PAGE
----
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Impressionismby Karin H. Grimme
Synopses & Reviews
Along with Turner, no artist has sought more than Claude Monet (1840-1926) to capture light itself on canvas. Of all the Impressionists, it was the man Cézanne called "only an eye, but my God what an eye!" who stayed completely true to the principle of absolute fidelity to the visual sensation, painting directly from the object.
It could be said that Monet reinvented the possibilities of colour, and whether it was through his early interest in Japanese prints, his time in the dazzling light of Algeria as a conscript, or his personal acquaintance with the major painters of the late 1800s, what Monet produced throughout his long life would change forever the way we perceive both the natural world and its attendant phenomena. The high point of his explorations were the late series of waterlilies, painted in his own garden at Giverny, that, in their moves towards almost total formlessness, are really the origin of abstract art.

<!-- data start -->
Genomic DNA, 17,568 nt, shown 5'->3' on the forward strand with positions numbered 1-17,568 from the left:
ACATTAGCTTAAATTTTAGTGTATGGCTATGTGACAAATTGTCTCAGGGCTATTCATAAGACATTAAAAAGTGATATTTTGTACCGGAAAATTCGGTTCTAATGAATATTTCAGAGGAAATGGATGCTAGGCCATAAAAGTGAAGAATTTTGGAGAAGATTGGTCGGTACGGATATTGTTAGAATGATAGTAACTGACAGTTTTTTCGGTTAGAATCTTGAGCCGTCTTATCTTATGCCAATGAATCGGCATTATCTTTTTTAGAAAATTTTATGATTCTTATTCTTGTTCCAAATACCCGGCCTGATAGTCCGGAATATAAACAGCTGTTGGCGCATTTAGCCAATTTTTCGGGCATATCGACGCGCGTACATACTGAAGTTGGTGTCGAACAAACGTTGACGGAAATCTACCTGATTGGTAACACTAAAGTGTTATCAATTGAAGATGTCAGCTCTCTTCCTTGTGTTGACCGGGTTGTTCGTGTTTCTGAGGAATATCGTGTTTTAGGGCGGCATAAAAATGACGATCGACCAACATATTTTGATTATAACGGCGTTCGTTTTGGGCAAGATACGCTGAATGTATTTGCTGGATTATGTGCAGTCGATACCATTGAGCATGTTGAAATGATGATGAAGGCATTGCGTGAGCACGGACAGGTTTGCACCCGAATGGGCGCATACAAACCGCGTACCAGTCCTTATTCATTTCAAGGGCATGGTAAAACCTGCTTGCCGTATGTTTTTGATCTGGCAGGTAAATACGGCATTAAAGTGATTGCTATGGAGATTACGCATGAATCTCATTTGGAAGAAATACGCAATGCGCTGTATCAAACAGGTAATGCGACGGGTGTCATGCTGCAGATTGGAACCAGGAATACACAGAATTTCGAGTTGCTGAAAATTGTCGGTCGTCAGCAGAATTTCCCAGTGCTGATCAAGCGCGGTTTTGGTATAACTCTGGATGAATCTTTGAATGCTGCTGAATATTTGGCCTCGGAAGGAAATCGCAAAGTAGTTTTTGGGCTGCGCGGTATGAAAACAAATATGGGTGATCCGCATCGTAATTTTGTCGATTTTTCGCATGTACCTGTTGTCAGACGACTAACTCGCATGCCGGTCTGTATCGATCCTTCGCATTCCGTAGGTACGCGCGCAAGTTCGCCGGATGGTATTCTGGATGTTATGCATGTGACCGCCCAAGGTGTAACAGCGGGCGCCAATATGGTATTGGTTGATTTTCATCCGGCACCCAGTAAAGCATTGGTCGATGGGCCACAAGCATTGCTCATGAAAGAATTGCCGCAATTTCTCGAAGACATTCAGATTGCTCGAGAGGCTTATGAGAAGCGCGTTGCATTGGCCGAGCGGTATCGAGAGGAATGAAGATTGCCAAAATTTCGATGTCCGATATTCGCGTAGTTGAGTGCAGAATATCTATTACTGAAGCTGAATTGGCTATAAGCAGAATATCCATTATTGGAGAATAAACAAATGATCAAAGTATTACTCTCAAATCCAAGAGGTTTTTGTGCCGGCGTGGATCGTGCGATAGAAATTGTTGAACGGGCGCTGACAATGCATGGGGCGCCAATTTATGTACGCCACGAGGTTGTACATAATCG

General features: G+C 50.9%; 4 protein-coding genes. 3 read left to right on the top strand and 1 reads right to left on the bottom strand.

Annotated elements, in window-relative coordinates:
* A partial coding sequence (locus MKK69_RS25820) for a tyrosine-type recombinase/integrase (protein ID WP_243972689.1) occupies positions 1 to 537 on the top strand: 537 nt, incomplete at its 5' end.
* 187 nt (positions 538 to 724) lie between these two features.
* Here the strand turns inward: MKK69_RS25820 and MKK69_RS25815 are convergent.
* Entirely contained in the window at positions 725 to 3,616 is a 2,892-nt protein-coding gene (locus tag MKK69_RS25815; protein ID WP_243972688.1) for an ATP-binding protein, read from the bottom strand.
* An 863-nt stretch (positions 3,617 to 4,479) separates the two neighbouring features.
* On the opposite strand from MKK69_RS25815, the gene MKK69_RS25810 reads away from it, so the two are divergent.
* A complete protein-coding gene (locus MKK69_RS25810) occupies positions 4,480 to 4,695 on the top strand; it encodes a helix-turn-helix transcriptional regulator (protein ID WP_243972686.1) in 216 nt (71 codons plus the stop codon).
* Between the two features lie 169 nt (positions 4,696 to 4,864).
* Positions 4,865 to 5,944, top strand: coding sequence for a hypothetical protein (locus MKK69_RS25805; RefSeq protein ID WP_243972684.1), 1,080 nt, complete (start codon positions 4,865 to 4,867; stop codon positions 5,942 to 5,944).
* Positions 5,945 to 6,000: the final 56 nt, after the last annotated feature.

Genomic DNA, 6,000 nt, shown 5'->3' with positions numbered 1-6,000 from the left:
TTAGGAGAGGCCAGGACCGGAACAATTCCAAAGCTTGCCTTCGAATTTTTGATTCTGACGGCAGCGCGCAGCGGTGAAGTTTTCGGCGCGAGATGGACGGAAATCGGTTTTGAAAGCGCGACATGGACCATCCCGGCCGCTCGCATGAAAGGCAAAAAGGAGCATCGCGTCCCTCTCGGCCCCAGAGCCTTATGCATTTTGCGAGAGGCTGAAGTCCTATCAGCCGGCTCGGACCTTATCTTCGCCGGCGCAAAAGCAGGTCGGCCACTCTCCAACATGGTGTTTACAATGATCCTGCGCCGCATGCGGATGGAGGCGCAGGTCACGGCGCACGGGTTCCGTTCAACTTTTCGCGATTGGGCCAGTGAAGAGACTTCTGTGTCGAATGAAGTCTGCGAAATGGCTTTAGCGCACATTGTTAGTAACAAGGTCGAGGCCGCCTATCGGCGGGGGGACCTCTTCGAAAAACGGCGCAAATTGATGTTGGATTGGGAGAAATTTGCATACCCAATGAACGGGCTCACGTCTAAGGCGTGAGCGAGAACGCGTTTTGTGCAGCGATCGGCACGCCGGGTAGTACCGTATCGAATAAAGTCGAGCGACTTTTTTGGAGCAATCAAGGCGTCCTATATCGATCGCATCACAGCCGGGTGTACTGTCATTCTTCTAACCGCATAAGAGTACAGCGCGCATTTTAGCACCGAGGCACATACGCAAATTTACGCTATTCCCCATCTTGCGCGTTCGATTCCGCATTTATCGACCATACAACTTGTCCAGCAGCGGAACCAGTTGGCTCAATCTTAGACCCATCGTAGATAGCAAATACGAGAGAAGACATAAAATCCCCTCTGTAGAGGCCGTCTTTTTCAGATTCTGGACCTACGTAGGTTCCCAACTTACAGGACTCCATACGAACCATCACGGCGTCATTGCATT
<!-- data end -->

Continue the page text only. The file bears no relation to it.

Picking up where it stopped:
This biography does full justice to this most remarkable and profoundly influential of artists, and offers numerous reproductions and archive photos alongside a detailed and insightful commentary.
This monograph covers the full scope of Impressionist painting. It outlines the history of Impressionism in France, addressing not only the work of the acknowledged masters, but also that of such unjustly neglected artists as Frédéric Bazille, Gustave Caillebotte, Berthe Morisot or Lucien Pissarro. The monograph also examines the Impressionist movements that emerged in the Netherlands, Belgium, Germany, Scandinavia, Eastern and South-East Europe, Italy, Spain, Britain and North America. A 64-page "Directory of Impressionism" is appended, containing bibliographies, portraits and biographical data on all 236 artists.
About the Author
About the editor:
Ingo F. Walther (1940-2007) was born in Berlin and studied medieval studies, literature, and art history in Frankfurt am Main and Munich. He has published numerous books on the art of the Middle Ages and of the 19th and 20th centuries. Walther's many titles for TASCHEN include Picasso, Art of the 20th Century, and Codices Illustres.
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